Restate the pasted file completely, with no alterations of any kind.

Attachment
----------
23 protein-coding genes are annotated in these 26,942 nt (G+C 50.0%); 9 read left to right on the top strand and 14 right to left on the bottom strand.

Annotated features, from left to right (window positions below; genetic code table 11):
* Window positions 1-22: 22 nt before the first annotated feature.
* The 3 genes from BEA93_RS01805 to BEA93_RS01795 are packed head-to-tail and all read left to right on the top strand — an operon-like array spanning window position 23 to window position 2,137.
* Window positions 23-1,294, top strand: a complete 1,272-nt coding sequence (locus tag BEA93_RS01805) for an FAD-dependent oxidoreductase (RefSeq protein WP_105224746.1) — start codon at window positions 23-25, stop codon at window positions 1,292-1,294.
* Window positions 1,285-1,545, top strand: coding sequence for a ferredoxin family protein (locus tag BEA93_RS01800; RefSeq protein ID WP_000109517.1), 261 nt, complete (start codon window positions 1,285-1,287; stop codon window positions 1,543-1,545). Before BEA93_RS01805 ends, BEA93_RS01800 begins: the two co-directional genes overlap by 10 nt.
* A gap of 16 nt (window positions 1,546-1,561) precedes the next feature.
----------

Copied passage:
23 protein-coding genes are annotated in these 26,942 nt (G+C 50.0%); 9 read left to right on the top strand and 14 right to left on the bottom strand.

Annotated features, from left to right (window positions below; genetic code table 11):
* Window positions 1-22: 22 nt before the first annotated feature.
* The 3 genes from BEA93_RS01805 to BEA93_RS01795 are packed head-to-tail and all read left to right on the top strand — an operon-like array spanning window position 23 to window position 2,137.
* Window positions 23-1,294, top strand: a complete 1,272-nt coding sequence (locus tag BEA93_RS01805) for an FAD-dependent oxidoreductase (RefSeq protein WP_105224746.1) — start codon at window positions 23-25, stop codon at window positions 1,292-1,294.
* Window positions 1,285-1,545, top strand: coding sequence for a ferredoxin family protein (locus tag BEA93_RS01800; RefSeq protein ID WP_000109517.1), 261 nt, complete (start codon window positions 1,285-1,287; stop codon window positions 1,543-1,545). Before BEA93_RS01805 ends, BEA93_RS01800 begins: the two co-directional genes overlap by 10 nt.
* A gap of 16 nt (window positions 1,546-1,561) precedes the next feature.